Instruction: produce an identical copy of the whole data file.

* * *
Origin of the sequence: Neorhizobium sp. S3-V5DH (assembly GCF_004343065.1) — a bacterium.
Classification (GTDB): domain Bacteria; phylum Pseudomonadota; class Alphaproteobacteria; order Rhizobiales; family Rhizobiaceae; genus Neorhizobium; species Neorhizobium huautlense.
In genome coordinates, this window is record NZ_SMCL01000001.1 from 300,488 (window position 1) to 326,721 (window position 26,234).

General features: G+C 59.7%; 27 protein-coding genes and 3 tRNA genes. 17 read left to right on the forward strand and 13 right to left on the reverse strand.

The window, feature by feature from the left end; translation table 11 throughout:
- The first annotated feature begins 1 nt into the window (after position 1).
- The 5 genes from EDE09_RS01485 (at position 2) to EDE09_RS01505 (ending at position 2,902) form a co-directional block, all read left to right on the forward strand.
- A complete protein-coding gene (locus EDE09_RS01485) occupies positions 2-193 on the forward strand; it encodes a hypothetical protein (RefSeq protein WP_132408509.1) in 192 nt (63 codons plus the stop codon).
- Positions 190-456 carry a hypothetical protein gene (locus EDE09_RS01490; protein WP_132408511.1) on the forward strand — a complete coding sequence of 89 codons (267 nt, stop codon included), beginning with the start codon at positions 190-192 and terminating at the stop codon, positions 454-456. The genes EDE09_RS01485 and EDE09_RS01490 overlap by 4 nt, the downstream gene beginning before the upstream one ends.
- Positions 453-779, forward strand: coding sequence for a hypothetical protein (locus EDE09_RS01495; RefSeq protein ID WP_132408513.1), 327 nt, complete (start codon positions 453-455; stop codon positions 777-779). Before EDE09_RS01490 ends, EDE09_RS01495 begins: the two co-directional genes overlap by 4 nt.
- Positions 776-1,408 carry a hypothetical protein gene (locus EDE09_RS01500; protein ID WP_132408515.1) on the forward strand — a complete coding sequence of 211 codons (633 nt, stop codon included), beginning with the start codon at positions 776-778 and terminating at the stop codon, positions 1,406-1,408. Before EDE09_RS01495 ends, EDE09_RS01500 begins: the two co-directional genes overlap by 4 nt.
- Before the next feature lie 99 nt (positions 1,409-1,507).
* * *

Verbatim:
Origin of the sequence: Neorhizobium sp. S3-V5DH (assembly GCF_004343065.1) — a bacterium.
Classification (GTDB): domain Bacteria; phylum Pseudomonadota; class Alphaproteobacteria; order Rhizobiales; family Rhizobiaceae; genus Neorhizobium; species Neorhizobium huautlense.
In genome coordinates, this window is record NZ_SMCL01000001.1 from 300,488 (window position 1) to 326,721 (window position 26,234).

General features: G+C 59.7%; 27 protein-coding genes and 3 tRNA genes. 17 read left to right on the forward strand and 13 right to left on the reverse strand.

The window, feature by feature from the left end; translation table 11 throughout:
- The first annotated feature begins 1 nt into the window (after position 1).
- The 5 genes from EDE09_RS01485 (at position 2) to EDE09_RS01505 (ending at position 2,902) form a co-directional block, all read left to right on the forward strand.
- A complete protein-coding gene (locus EDE09_RS01485) occupies positions 2-193 on the forward strand; it encodes a hypothetical protein (RefSeq protein WP_132408509.1) in 192 nt (63 codons plus the stop codon).
- Positions 190-456 carry a hypothetical protein gene (locus EDE09_RS01490; protein WP_132408511.1) on the forward strand — a complete coding sequence of 89 codons (267 nt, stop codon included), beginning with the start codon at positions 190-192 and terminating at the stop codon, positions 454-456. The genes EDE09_RS01485 and EDE09_RS01490 overlap by 4 nt, the downstream gene beginning before the upstream one ends.
- Positions 453-779, forward strand: coding sequence for a hypothetical protein (locus EDE09_RS01495; RefSeq protein ID WP_132408513.1), 327 nt, complete (start codon positions 453-455; stop codon positions 777-779). Before EDE09_RS01490 ends, EDE09_RS01495 begins: the two co-directional genes overlap by 4 nt.
- Positions 776-1,408 carry a hypothetical protein gene (locus EDE09_RS01500; protein ID WP_132408515.1) on the forward strand — a complete coding sequence of 211 codons (633 nt, stop codon included), beginning with the start codon at positions 776-778 and terminating at the stop codon, positions 1,406-1,408. Before EDE09_RS01495 ends, EDE09_RS01500 begins: the two co-directional genes overlap by 4 nt.
- Before the next feature lie 99 nt (positions 1,409-1,507).